Logforme
Logforme
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RE: Why so then the CPU

Quote:
Why so then the CPU costs more than my GPU?


Your CPU is a Jack of all trades, master of none. Meaning it can do just about anything but not anything very efficiently.
Your GPU is specialized to perform parallel computations. It requires that the computations are organized to fit the GPU, but if you do that, it is super efficient.

archae86
archae86
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RE: Why so then the CPU

Quote:
Why so then the CPU costs more than my GPU?


For quite a few years now, standard CPU designs have been far higher component count and computational output larger than the optimum tradeoff size for performance per unit complexity. In other words, if you made a wafer full of older generation CPU designs, you would actually get more calculated aggregate throughput than you do from the newer ones. If all problems were perfectly parallelized by commodity software, CPU design would have taken a different path, with far more cores per die, rather lower performance per core, but much higher total output.

But in real life many problems of interest are NOT perfectly parallelized by commodity code. It is closer to the truth to say that only a few problems are usefully made parallel by fully automatic means, and that some more are pushed into an approximation of that shape by talented programmers helped by complex, hard-to-understand software.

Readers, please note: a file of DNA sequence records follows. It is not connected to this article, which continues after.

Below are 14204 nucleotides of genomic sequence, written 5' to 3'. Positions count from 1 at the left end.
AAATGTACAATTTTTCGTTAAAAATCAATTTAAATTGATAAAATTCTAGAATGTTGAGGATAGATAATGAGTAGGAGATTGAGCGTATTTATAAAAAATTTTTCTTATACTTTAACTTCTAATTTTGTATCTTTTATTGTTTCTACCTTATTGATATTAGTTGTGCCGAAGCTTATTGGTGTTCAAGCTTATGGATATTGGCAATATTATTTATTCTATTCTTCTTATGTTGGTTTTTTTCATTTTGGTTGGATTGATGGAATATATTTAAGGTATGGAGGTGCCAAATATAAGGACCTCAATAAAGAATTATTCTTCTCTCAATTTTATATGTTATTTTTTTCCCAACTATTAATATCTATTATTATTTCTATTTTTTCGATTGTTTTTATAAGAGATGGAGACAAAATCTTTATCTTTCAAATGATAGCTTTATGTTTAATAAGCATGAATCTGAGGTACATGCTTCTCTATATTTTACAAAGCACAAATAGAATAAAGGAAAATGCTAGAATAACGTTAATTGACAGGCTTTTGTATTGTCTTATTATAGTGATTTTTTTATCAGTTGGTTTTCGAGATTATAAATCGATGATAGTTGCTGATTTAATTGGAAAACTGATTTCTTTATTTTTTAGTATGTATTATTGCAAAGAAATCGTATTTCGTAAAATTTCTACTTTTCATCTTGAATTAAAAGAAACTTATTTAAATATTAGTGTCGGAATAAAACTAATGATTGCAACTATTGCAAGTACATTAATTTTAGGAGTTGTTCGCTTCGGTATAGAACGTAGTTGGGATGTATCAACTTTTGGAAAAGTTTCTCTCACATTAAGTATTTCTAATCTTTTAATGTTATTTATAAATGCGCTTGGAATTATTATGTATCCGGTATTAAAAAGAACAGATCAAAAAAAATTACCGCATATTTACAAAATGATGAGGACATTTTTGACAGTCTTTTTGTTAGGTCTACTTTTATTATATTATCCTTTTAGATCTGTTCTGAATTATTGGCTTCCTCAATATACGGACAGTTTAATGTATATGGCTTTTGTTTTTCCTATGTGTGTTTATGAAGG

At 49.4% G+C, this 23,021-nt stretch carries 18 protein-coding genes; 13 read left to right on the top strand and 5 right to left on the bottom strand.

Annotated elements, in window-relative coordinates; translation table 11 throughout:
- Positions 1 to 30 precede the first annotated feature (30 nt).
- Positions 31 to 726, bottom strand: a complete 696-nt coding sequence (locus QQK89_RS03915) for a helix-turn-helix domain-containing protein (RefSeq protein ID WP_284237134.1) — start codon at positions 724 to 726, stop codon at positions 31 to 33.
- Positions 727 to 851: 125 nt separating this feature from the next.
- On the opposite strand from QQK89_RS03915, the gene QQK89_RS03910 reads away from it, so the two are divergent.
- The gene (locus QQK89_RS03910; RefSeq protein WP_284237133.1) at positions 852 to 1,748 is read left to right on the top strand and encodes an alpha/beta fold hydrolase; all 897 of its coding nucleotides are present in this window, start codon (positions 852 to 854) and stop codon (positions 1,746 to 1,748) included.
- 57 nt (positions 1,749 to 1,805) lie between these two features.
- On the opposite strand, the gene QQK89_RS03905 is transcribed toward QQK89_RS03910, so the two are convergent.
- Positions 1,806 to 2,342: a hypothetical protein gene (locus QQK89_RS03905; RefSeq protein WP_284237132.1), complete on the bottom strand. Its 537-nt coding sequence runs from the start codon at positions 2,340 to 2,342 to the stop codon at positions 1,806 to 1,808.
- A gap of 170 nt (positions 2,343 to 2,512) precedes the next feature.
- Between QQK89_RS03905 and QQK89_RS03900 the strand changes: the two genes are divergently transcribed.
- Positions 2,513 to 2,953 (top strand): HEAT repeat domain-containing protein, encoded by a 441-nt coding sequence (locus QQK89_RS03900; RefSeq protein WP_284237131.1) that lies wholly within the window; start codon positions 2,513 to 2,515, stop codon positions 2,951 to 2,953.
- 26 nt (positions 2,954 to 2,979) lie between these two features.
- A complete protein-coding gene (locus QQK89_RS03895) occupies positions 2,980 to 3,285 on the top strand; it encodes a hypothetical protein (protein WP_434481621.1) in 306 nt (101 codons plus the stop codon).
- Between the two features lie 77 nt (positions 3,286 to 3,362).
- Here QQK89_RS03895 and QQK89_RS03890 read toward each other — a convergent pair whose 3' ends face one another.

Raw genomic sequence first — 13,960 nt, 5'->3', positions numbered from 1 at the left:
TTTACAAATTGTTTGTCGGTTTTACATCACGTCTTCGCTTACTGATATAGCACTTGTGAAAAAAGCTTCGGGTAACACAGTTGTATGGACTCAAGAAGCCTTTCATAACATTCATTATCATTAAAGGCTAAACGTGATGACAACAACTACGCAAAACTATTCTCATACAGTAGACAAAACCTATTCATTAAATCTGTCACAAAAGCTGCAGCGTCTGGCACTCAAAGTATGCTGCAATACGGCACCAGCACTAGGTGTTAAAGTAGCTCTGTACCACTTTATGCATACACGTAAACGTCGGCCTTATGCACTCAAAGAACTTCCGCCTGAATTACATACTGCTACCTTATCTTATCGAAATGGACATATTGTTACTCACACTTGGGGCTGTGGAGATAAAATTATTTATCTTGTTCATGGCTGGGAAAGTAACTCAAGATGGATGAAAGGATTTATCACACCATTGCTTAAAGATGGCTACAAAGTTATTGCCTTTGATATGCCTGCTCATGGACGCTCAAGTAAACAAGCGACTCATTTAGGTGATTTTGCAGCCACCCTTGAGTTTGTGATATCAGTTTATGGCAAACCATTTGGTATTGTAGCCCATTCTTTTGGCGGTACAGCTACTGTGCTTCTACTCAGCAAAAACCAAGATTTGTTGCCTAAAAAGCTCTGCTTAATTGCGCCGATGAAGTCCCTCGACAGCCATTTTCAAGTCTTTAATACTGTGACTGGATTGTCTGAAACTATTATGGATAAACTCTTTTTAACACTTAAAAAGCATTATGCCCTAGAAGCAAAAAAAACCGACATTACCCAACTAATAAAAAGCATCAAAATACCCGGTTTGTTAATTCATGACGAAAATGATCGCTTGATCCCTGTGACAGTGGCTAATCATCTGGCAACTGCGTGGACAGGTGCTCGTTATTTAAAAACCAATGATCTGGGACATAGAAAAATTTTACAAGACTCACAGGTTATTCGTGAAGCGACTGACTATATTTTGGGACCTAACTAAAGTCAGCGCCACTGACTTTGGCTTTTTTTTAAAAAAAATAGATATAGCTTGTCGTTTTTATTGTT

The graphics chips, on the other hand, evolved to fit a heavily constrained set of problems, many of which had high inherent parallel character, and for which the problem to be solved to some extent got swayed by the efficient use of the resources employed to solve it. So they currently employ many more, much smaller "processors" per chip. For problems that suit them, they are much nearer the optimum "size of single processor". For problems that don't suit them, you can always just run it on a general purpose CPU.

If GPUs were not better than CPUs at something they would not exist.

Manney
Manney
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I adjusted my CPU in this

I adjusted my CPU in this platform so it dedicates an entire core for the GPU. It worked for a while, but now its crunching 9 units at the same time, meaning the GPU is being fed correctly.

I still says 1 CPU + 1 GPU as oppose to before doing the change it said 0.5 CPU + 1 GPU.

Any fixes?